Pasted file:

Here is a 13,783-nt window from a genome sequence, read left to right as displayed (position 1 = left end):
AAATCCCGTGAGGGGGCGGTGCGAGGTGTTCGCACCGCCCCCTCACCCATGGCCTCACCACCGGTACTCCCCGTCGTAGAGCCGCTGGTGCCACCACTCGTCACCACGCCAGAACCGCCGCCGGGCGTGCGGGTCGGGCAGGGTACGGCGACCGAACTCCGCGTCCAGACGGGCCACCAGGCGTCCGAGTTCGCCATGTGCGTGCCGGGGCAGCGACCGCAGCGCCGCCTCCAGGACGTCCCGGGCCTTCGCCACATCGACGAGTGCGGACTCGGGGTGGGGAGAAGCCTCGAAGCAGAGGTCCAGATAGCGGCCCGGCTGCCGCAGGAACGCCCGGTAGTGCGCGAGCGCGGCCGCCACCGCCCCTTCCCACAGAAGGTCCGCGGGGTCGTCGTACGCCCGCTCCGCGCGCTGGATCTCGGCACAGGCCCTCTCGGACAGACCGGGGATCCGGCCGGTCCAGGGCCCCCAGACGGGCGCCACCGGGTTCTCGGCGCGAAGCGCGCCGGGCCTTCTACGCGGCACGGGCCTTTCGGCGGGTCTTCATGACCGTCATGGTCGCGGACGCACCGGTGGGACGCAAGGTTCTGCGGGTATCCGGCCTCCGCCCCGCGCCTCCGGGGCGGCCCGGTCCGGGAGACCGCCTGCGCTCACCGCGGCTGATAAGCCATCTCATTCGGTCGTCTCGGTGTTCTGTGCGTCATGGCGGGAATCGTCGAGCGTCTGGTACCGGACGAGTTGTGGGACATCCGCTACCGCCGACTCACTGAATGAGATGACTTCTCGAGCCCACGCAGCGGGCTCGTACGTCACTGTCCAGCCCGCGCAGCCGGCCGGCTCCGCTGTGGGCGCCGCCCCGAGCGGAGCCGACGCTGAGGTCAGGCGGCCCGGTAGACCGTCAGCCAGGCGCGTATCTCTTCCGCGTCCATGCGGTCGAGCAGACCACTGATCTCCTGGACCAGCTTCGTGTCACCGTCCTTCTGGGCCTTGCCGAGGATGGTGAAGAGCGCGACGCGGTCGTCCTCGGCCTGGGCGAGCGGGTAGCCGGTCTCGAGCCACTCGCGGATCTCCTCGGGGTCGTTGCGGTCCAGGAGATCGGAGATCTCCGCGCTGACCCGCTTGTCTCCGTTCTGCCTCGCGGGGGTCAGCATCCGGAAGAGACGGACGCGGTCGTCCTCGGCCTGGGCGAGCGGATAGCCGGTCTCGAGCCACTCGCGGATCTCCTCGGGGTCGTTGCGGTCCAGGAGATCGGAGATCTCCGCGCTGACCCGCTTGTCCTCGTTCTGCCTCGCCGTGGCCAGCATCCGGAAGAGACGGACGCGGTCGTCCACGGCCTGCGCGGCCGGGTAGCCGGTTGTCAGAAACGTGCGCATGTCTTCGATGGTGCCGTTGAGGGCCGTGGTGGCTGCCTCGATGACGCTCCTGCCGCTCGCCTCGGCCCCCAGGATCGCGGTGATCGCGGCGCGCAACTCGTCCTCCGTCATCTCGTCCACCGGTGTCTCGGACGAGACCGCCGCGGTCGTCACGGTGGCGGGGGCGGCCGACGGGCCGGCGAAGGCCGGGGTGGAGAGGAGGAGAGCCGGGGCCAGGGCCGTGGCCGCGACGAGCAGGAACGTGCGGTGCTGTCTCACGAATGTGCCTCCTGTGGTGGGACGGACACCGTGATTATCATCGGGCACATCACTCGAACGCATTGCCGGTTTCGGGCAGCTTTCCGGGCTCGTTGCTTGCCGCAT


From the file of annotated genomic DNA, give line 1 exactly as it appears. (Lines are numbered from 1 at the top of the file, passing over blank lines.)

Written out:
Here is a 13,783-nt window from a genome sequence, read left to right as displayed (position 1 = left end):